Anti-dilution protection is a mechanism designed to protect an investor's ownership percentage in a company from being diluted in a future share issuance. Typically, the protection applies only in case of a so called "down round", i.e. a share issuance below the valuation that was agreed with the protected party.
When an investor invests in a company, they typically receive a certain number of shares or ownership percentage in exchange for their investment. However, if the company issues more shares in the future to raise additional capital or as part of an acquisition, the investor's relative ownership decreases, even though they haven't sold any of their shares. Commonly, each shareholder has a right to participate in each share issuance (subscription right or pre-emptive right). However, for down-rounds, investors often seek protection beyond subscription rights.
Anti-dilution protection can help prevent down-round dilution by adjusting the investor's ownership percentage to account for any new shares issued in the future. This can be done in a few different ways, but common methods are called "weighted average anti-dilution" and "full ratchet anti-dilution".
These anti-dilution protection methods have in common that investors only pay the nominal amount of the anti-dilution shares (rather than the full subscription price).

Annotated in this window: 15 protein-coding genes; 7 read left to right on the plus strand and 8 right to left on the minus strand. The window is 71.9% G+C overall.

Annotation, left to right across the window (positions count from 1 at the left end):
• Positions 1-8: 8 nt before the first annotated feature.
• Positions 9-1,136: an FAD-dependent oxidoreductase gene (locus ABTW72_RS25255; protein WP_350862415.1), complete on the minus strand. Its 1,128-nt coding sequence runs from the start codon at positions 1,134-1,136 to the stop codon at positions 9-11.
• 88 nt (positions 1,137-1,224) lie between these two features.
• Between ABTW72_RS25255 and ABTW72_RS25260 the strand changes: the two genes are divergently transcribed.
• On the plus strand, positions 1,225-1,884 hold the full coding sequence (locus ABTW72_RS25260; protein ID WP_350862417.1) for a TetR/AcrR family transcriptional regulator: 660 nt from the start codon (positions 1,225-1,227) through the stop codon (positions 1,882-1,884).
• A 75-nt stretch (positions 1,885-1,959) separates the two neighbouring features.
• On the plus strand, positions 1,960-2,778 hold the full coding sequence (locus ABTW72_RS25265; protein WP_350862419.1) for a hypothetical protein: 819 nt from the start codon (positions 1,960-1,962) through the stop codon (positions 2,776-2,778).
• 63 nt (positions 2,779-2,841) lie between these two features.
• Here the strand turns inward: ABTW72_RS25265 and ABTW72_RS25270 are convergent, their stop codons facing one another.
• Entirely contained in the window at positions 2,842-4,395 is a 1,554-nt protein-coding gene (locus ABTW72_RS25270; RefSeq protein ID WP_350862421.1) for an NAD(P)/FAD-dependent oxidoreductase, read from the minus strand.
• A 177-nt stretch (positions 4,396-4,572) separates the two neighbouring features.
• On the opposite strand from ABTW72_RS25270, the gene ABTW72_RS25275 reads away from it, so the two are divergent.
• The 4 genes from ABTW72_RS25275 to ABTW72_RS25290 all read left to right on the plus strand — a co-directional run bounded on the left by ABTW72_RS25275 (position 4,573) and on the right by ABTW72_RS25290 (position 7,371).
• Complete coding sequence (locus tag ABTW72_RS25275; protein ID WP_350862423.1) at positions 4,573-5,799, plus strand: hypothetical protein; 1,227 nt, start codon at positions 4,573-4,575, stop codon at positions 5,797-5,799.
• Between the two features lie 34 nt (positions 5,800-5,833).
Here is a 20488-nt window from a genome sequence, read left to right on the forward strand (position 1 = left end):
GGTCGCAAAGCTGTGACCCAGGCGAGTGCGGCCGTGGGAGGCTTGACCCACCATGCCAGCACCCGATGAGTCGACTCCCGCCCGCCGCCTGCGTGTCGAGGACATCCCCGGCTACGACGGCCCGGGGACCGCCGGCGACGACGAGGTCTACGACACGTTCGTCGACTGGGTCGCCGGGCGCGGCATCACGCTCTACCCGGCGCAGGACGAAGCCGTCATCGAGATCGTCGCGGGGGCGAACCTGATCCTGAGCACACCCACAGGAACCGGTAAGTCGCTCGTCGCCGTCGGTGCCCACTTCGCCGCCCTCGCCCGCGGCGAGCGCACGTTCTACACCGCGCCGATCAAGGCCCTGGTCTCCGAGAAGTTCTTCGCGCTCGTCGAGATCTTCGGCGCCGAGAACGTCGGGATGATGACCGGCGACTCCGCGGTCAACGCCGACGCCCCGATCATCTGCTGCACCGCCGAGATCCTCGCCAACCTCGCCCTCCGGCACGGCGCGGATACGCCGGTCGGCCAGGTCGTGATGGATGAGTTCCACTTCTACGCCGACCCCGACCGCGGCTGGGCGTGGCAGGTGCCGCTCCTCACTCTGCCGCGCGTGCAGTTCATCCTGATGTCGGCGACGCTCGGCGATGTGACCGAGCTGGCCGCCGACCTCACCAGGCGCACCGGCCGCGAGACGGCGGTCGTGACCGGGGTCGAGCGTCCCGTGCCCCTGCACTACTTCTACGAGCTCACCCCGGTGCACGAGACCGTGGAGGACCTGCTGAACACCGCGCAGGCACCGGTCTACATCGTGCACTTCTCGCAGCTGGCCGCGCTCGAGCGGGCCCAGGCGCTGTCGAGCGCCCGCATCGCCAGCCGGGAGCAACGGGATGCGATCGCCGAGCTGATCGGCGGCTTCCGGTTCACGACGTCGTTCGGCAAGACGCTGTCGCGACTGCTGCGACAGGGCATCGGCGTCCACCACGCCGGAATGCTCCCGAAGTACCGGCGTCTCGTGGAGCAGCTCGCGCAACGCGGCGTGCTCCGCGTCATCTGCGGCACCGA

Weighted average anti-dilution
The basic concept of weighted average anti-dilution is calculating a weighted average share price that ends up somewhere in between the share price that was paid by the investor (usually the share price in the last financing round) and the share price that will be paid in the down round. Essentially, the investor's initial purchase price is adjusted downwards to reflect the fact that the company is now worth less per share due to the new shares being issued. This means that the investor will receive additional shares to compensate for the dilution. The actual number of shares issued to the investor in the anti-dilution financing round depends on the application of the agreed formula. Commonly, one of the two formulae is applied: "broad-based" or "narrow-based" weighted average. The difference between these formulae essentially lies in the number of shares to be weighed against the shares to be issued. "Broad-based" is typically more founder-friendly.
Full ratchet anti-dilution
The basic concept of full ratchet anti-dilution offers investors the most protection. Essentially, the investor's initial purchase price is effectively "reset" to the new lower price for the purpose of calculating their ownership percentage in the company. In other words, the investors are put in a position as if they had invested at the lower share price.
Full ratchet anti-dilution protection is less common than weighted average anti-dilution protection. It is typically applied only in specific situations, e.g. if the valuation agreed with the investor is (from the investor's perspective) too high and is to be adjusted in certain circumstances (e.g. if an agreed minimum financing volume is not reached within a certain time).